James Clarence Mangan, “Hussey’s Ode to the Maguire”
(from the Irish of Ó hEochaisaidh)

Slowly through the tomb-still streets I go -
Morn is dark, save one swart streak of gold -
Sullen rolls the far-off river’s flow,
And the moon is very thin and cold.

Long and long before the house I stand
Where sleeps she, the dear, dear one I love -
All undreaming that I leave my land,
Mute and mourning, like the moon above!

Wishfully I stretch abroad mine arms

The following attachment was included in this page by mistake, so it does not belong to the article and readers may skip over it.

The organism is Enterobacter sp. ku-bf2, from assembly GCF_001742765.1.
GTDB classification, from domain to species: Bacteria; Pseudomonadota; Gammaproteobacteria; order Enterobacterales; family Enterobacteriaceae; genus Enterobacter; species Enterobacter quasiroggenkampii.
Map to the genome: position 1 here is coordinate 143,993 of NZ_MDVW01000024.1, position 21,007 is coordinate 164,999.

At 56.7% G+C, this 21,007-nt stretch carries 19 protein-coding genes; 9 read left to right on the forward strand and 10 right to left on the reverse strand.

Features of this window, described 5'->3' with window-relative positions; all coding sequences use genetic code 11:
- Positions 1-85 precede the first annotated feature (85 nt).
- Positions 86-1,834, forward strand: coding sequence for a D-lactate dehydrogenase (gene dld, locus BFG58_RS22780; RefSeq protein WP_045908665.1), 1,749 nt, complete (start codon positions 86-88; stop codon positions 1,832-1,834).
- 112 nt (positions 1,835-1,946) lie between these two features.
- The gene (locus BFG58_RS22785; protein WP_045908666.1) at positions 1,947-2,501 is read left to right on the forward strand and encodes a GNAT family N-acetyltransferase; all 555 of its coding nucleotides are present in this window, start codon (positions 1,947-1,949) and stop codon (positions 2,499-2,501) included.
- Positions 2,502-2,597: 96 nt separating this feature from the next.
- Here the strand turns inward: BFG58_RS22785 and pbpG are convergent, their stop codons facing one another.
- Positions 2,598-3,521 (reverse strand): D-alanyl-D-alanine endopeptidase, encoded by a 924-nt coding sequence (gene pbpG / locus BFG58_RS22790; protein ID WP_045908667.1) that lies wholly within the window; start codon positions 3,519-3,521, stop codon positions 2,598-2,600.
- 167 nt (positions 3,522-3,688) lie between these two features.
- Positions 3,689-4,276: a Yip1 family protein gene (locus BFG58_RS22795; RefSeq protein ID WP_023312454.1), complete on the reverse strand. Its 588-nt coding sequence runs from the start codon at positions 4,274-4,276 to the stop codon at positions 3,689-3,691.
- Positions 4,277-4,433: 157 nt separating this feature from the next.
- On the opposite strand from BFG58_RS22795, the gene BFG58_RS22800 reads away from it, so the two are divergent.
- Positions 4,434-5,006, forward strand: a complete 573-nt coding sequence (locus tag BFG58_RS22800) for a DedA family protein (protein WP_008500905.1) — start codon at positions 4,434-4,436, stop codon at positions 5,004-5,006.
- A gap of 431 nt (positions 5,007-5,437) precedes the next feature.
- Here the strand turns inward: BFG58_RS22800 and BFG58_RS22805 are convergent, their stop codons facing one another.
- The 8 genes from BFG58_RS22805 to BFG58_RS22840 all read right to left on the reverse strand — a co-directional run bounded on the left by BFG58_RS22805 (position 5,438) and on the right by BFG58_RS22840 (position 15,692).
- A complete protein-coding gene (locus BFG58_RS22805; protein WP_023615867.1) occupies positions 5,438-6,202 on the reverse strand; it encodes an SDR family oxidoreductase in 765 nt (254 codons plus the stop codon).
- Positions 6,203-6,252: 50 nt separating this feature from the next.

Towards the well-remembered casement-cell cont.

Fare thee well! Farewell thy virgin charms!
And thou stilly, stilly house, farewell!

And farewell the dear dusk little room,
Redolent of roses as a dell,
And the lattice that relieved its gloom
And its pictured lilac walls, farewell!

Forth upon my path! I must not wait
Bitter blows the fretful morning wind:
Warden, wilt thou softly close the gate
When thou knowest I leave my heart behind?



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